The robbery offenses have simple yet loaded definitions, as well as potentially broad applications to varying factual scenarios. There are three degrees of robbery in New York; each charge, however, contains the common elements of larceny coupled with the use or threatened use of force.
Key Penal Law Provisions:
- Robbery in the third degree, PL 160.05, a class D felony
- Robbery in the second degree, PL 160.10, a class C felony
- Robbery in the first degree, PL 160.15, a class B felony
- Robbery, 160.00
- Grand Larceny in the Fourth Degree, PL 155.30(5), a class E felony
- Larceny, PL 155.05(1)
Robbery in the third degree is the basic charge: “A person is guilty of robbery in the third degree when he forcibly steals property.” PL 160.05. The combination of the two basic elements, “stealing” (or larceny) and force, set forth a prima facie case of robbery in the third degree.
The use of the word “steals” here refers to the definition of larceny found in Article 155: “A person steals property and commits larceny when, with intent to deprive another of property or to appropriate the same to himself or to a third person, he wrongfully takes, obtains, or withholds such property from an owner thereof.” PL 155.05(1). Thus, in order to determine whether there has been a robbery, one must first study that definition (along with all applicable case law and interpretations of the terms in that definition) to determine whether there has been a larceny.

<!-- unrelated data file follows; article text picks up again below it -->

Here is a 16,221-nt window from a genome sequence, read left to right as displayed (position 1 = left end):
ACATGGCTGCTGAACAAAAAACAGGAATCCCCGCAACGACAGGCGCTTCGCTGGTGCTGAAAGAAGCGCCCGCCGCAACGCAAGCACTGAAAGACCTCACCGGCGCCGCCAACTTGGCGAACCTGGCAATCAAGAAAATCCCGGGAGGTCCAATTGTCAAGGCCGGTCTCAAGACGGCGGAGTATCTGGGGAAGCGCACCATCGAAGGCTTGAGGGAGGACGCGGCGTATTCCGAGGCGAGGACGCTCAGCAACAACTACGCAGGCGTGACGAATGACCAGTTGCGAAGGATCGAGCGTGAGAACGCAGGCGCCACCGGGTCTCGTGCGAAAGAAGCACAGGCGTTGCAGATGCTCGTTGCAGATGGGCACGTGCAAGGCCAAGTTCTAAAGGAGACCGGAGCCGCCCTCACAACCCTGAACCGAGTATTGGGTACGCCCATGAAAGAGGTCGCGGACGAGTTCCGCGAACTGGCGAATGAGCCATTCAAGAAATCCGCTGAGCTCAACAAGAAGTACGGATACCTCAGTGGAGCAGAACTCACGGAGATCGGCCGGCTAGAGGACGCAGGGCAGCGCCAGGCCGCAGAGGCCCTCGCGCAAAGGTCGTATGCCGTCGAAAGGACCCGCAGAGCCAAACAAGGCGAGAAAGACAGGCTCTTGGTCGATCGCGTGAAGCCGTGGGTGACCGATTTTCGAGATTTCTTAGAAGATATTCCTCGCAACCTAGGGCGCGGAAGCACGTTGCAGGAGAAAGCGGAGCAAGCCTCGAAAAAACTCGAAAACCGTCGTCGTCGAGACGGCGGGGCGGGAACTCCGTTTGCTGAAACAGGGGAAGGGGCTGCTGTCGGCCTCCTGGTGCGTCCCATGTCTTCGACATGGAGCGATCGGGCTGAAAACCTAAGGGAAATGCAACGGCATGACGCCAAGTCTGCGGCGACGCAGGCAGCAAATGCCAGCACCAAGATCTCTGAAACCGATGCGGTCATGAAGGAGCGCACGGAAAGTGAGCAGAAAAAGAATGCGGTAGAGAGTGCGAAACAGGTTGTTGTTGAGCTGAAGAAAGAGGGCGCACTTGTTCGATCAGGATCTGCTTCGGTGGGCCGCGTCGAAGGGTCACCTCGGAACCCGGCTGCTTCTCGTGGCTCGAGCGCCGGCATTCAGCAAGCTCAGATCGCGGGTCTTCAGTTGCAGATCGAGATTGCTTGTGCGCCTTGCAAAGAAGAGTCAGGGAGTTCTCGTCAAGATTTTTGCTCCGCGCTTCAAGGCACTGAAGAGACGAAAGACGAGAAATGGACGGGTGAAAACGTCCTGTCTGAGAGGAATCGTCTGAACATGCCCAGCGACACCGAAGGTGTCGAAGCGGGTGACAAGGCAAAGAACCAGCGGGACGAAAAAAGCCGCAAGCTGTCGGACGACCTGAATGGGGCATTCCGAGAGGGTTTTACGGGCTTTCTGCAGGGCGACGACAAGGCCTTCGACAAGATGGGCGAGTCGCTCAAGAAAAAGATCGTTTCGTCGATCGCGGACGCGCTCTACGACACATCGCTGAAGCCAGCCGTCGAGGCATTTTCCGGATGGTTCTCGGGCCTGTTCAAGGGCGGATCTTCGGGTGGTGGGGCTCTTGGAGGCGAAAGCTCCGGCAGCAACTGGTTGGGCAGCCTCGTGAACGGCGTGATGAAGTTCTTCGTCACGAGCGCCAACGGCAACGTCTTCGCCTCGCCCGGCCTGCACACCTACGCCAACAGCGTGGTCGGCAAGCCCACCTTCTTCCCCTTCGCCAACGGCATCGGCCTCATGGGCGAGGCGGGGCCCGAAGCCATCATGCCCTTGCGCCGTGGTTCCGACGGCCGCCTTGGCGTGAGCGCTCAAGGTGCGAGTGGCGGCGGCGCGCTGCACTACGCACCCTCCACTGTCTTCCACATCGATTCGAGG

Assuming that the larceny element is met, the question becomes one of whether the accused has “used or threatened the immediate use of physical force” and, if so, whether such force or threatened force was used to i) prevent or overcome resistance to the property being taken, ii) assist in the immediate flight after the taking, or iii) to compel the person with the property to “deliver up” the property or otherwise assist in the the larceny. PL 160.00.
First- and Second-Degree Robbery
The more serious robbery offenses integrate the third-degree robbery charge, but contain additional aggravating elements. For second-degree robbery, those are: i) being aided by another person actually present, PL 160.10(1), ii) causing physical injury to a person who is not a participant in the crime, PL 160.10(2)(a) iii) displaying or using a gun, or what appears to be a gun, PL 160.10(2)(b) or iv) the property being stolen is a motor vehicle, PL 160.10(2)(c). The latter subsection being what is commonly referred to as a “carjacking.” The most serious robbery charge is robbery in the first degree. PL 160.15. In addition to a robbery element, this offense may be charged if i) a non-participant suffers serious physical injury; ii) the accused is armed with a deadly weapon; iii) uses or threatens the immediate use of a dangerous instrument; or iv) displays what appears to be a pistol, revolver, rifle, shotgun, machine gun or other firearm. PL 160.15(4). The key distinction between first- and second-degree robbery charges involving firearm display is that the first-degree charge offers the defendant an affirmative defense having to do with the operability of the weapon at issue. PL 160.15(4).